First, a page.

October 24, 2019 | Posted By: Marty Abbott
Many of our clients struggle with ensuring that the solutions they create meet the needs of both their business and their customers. The exact symptoms of the above failure vary between clients, and are best explained using anonymous quotes:
We make an initial release of a solution and we never return to it – it feels like it just doesn’t get ‘done’
We rarely measure the success or failure of the solutions we create. Instead we look at business performance – we either hit our numbers or we didn’t. If we don’t hit the numbers, it’s the fault of engineering and product. If we hit our numbers, sales gets credit
I don’t get it – we get a lot of velocity out of our engineering team, but we always have availability problems
A likely cause
The above quotes all point to very different symptoms of a common problem. One discusses level of investment in the product and bringing it to maturity, one to a lack of value measurement and allocation of recognition, and the last to the availability and quality of the solutions that the team creates. The most common problem for each of these symptoms in our experience is that the Agile “Definition of Done” is undefined, implicitly defined or most commonly incompletely defined.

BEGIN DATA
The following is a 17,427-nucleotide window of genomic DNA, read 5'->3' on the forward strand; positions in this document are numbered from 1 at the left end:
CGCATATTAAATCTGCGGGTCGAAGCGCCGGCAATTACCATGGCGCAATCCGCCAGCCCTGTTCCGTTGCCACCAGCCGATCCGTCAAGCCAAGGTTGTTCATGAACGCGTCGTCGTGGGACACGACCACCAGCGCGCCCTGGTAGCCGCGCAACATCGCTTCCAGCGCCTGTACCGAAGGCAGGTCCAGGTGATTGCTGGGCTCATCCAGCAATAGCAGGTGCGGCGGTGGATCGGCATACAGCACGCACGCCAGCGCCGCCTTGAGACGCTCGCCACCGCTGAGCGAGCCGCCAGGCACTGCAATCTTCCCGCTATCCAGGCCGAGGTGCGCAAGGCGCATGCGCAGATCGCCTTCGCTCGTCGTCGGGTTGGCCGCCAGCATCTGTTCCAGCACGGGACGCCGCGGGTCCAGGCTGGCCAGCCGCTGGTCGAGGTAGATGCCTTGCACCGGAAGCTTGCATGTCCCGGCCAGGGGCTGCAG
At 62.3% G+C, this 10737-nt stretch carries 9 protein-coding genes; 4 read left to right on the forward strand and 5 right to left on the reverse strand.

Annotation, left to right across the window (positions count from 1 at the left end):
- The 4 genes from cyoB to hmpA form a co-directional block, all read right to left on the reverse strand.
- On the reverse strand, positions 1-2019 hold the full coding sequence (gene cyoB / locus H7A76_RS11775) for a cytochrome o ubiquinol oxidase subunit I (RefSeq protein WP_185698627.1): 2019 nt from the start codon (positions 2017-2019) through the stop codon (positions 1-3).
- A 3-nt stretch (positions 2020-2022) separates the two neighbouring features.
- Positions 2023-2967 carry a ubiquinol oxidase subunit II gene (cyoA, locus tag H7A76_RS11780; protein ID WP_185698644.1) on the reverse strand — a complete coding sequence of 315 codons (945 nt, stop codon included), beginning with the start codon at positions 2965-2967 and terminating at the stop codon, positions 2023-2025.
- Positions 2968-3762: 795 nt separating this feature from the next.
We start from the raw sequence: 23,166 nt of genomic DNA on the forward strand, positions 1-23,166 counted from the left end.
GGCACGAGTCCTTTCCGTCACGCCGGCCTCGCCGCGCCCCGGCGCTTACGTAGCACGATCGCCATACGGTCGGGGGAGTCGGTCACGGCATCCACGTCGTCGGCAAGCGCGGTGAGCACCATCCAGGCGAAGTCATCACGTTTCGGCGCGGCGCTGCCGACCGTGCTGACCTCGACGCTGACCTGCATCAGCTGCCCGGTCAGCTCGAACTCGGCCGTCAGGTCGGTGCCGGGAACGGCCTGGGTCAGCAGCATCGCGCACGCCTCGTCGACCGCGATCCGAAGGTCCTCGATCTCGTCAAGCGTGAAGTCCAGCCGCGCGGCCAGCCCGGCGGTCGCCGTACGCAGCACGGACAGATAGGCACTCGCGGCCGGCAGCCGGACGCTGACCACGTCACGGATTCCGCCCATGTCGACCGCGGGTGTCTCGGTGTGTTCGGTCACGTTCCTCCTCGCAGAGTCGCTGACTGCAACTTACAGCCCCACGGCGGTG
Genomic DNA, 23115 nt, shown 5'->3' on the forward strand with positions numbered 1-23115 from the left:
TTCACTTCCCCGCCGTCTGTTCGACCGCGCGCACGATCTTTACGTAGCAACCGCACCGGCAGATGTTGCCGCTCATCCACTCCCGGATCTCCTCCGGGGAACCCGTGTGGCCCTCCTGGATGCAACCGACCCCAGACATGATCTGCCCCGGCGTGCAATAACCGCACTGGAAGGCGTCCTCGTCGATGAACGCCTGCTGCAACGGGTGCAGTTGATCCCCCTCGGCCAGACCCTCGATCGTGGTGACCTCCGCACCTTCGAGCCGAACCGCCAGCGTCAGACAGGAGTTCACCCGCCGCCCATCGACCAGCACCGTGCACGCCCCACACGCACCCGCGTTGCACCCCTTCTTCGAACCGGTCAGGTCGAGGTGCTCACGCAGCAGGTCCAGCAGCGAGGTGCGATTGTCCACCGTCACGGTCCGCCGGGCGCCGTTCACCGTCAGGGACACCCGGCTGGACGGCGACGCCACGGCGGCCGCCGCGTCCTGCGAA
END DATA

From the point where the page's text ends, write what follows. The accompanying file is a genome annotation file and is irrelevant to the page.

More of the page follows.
The purpose of “Done”
“Done” is comprised of a number of criteria to be met before any element of work (e.g. a story) is considered “complete” and can be counted for the purposes of velocity.
The benefits of “Done”
• Defining done removes ambiguity and uncertainty, and forces developers, product owners, and scrum team members to align on standards for completion.